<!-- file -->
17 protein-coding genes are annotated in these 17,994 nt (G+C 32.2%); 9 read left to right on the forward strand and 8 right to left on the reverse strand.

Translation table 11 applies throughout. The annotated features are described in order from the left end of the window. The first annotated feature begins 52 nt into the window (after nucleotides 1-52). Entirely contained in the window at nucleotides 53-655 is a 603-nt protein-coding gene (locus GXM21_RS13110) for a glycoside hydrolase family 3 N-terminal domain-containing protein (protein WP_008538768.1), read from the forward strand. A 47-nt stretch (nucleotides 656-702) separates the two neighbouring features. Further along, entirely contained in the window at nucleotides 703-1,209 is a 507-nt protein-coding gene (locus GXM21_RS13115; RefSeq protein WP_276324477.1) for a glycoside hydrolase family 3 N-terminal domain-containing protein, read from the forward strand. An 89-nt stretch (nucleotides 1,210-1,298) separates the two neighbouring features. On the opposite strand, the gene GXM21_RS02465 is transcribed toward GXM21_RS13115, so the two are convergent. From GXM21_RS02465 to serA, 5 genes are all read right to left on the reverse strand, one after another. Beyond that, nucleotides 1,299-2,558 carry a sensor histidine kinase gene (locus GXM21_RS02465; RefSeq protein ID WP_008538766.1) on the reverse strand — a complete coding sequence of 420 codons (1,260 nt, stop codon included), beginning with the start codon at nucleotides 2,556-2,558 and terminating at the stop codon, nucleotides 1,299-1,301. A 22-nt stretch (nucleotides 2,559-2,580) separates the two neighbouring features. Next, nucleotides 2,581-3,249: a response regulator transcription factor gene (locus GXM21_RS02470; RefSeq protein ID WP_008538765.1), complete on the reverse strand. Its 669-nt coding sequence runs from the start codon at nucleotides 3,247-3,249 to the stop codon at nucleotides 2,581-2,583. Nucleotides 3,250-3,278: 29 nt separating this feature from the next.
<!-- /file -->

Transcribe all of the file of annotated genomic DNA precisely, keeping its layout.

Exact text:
17 protein-coding genes are annotated in these 17,994 nt (G+C 32.2%); 9 read left to right on the forward strand and 8 right to left on the reverse strand.

Translation table 11 applies throughout. The annotated features are described in order from the left end of the window. The first annotated feature begins 52 nt into the window (after nucleotides 1-52). Entirely contained in the window at nucleotides 53-655 is a 603-nt protein-coding gene (locus GXM21_RS13110) for a glycoside hydrolase family 3 N-terminal domain-containing protein (protein WP_008538768.1), read from the forward strand. A 47-nt stretch (nucleotides 656-702) separates the two neighbouring features. Further along, entirely contained in the window at nucleotides 703-1,209 is a 507-nt protein-coding gene (locus GXM21_RS13115; RefSeq protein WP_276324477.1) for a glycoside hydrolase family 3 N-terminal domain-containing protein, read from the forward strand. An 89-nt stretch (nucleotides 1,210-1,298) separates the two neighbouring features. On the opposite strand, the gene GXM21_RS02465 is transcribed toward GXM21_RS13115, so the two are convergent. From GXM21_RS02465 to serA, 5 genes are all read right to left on the reverse strand, one after another. Beyond that, nucleotides 1,299-2,558 carry a sensor histidine kinase gene (locus GXM21_RS02465; RefSeq protein ID WP_008538766.1) on the reverse strand — a complete coding sequence of 420 codons (1,260 nt, stop codon included), beginning with the start codon at nucleotides 2,556-2,558 and terminating at the stop codon, nucleotides 1,299-1,301. A 22-nt stretch (nucleotides 2,559-2,580) separates the two neighbouring features. Next, nucleotides 2,581-3,249: a response regulator transcription factor gene (locus GXM21_RS02470; RefSeq protein ID WP_008538765.1), complete on the reverse strand. Its 669-nt coding sequence runs from the start codon at nucleotides 3,247-3,249 to the stop codon at nucleotides 2,581-2,583. Nucleotides 3,250-3,278: 29 nt separating this feature from the next.